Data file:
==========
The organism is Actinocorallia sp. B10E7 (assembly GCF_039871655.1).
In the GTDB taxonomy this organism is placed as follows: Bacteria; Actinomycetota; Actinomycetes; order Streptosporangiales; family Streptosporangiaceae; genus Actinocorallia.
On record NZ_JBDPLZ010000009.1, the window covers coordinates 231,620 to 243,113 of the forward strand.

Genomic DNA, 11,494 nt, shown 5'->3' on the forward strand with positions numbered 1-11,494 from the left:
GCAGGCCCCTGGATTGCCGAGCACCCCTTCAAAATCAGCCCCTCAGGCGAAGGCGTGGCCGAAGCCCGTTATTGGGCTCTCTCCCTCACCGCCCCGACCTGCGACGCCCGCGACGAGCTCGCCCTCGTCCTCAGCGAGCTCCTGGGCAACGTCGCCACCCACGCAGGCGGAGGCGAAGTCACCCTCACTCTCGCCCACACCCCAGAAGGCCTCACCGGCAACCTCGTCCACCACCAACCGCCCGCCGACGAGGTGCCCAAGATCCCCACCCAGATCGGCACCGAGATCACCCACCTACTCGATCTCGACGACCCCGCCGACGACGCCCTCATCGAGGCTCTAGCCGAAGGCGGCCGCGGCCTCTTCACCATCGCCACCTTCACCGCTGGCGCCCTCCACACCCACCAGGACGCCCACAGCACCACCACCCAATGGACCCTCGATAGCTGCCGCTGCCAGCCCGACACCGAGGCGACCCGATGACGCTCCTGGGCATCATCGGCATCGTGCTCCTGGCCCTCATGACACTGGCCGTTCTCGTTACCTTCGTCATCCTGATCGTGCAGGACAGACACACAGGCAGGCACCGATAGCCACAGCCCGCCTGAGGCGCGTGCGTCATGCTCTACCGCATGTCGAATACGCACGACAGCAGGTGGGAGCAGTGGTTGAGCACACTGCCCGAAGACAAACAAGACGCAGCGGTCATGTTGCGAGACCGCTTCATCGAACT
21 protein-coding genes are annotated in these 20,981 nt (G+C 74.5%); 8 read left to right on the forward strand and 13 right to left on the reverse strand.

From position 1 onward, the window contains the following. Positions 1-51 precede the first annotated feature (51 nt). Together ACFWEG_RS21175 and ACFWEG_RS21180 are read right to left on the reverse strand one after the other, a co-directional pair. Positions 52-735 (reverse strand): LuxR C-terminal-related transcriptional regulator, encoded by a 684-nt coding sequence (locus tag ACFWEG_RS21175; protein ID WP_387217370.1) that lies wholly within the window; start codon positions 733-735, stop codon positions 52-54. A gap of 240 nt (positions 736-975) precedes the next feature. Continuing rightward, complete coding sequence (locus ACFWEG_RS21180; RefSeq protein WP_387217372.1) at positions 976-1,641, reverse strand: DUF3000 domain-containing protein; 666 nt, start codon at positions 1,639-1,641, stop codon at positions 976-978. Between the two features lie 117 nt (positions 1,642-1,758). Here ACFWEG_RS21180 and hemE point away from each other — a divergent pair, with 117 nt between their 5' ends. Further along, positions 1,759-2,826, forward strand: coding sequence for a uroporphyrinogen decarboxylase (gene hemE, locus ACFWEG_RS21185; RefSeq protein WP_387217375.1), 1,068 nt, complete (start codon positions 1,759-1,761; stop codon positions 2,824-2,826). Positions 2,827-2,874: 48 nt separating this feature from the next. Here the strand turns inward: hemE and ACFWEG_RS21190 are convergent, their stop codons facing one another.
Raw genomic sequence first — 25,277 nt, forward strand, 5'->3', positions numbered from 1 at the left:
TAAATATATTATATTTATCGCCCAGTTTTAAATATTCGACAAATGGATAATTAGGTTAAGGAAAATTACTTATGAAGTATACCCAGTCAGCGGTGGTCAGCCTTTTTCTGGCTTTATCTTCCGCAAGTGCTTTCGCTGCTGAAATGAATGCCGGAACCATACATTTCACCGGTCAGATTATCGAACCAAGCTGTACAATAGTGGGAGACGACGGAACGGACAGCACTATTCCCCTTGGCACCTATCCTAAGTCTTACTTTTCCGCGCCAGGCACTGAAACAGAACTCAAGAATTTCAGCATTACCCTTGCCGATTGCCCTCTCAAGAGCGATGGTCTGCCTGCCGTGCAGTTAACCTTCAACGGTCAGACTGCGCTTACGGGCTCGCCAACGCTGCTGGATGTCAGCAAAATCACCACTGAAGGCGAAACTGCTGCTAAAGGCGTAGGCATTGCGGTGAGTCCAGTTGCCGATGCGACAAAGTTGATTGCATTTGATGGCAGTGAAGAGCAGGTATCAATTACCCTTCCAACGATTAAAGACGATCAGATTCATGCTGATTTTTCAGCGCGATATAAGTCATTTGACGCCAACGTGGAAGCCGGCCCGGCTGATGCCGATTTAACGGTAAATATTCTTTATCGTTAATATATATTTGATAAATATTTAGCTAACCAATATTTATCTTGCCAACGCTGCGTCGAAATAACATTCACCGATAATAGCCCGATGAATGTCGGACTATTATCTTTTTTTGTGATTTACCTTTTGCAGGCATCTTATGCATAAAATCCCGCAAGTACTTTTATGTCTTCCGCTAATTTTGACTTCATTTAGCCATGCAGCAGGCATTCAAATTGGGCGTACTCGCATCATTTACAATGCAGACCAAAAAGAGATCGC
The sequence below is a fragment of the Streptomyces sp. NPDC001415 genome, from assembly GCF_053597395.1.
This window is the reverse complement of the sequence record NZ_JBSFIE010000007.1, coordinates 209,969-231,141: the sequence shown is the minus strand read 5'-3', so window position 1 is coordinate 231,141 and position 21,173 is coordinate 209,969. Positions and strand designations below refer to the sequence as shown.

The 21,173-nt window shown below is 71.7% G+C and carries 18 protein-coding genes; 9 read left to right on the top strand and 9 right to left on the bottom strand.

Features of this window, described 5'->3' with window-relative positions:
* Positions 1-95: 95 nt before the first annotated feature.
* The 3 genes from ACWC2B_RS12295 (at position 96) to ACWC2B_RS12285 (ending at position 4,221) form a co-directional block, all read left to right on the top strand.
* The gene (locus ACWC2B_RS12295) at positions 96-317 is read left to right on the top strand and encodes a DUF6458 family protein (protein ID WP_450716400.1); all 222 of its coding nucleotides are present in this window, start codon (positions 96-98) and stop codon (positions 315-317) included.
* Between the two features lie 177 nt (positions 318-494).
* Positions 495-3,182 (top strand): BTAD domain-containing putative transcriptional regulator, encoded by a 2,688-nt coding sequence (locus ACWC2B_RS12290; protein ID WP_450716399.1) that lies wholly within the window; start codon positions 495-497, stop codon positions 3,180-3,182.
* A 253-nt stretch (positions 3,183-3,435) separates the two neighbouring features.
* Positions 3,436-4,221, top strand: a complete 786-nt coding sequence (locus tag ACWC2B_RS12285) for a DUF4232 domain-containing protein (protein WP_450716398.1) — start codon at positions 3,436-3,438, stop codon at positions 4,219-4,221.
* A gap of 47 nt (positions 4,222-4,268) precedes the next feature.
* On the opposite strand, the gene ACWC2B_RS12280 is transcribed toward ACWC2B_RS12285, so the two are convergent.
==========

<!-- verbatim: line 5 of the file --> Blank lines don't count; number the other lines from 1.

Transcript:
GCAGGCCCCTGGATTGCCGAGCACCCCTTCAAAATCAGCCCCTCAGGCGAAGGCGTGGCCGAAGCCCGTTATTGGGCTCTCTCCCTCACCGCCCCGACCTGCGACGCCCGCGACGAGCTCGCCCTCGTCCTCAGCGAGCTCCTGGGCAACGTCGCCACCCACGCAGGCGGAGGCGAAGTCACCCTCACTCTCGCCCACACCCCAGAAGGCCTCACCGGCAACCTCGTCCACCACCAACCGCCCGCCGACGAGGTGCCCAAGATCCCCACCCAGATCGGCACCGAGATCACCCACCTACTCGATCTCGACGACCCCGCCGACGACGCCCTCATCGAGGCTCTAGCCGAAGGCGGCCGCGGCCTCTTCACCATCGCCACCTTCACCGCTGGCGCCCTCCACACCCACCAGGACGCCCACAGCACCACCACCCAATGGACCCTCGATAGCTGCCGCTGCCAGCCCGACACCGAGGCGACCCGATGACGCTCCTGGGCATCATCGGCATCGTGCTCCTGGCCCTCATGACACTGGCCGTTCTCGTTACCTTCGTCATCCTGATCGTGCAGGACAGACACACAGGCAGGCACCGATAGCCACAGCCCGCCTGAGGCGCGTGCGTCATGCTCTACCGCATGTCGAATACGCACGACAGCAGGTGGGAGCAGTGGTTGAGCACACTGCCCGAAGACAAACAAGACGCAGCGGTCATGTTGCGAGACCGCTTCATCGAACT